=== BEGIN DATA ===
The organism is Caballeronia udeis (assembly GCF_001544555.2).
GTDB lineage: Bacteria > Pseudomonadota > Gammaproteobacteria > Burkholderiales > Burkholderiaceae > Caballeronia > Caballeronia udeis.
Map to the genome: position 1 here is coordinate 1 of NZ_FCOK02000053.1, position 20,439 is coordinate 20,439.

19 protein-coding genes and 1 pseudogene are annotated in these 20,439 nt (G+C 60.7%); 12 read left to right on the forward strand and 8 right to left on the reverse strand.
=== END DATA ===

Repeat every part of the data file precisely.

The organism is Caballeronia udeis (assembly GCF_001544555.2).
GTDB lineage: Bacteria > Pseudomonadota > Gammaproteobacteria > Burkholderiales > Burkholderiaceae > Caballeronia > Caballeronia udeis.
Map to the genome: position 1 here is coordinate 1 of NZ_FCOK02000053.1, position 20,439 is coordinate 20,439.

19 protein-coding genes and 1 pseudogene are annotated in these 20,439 nt (G+C 60.7%); 12 read left to right on the forward strand and 8 right to left on the reverse strand.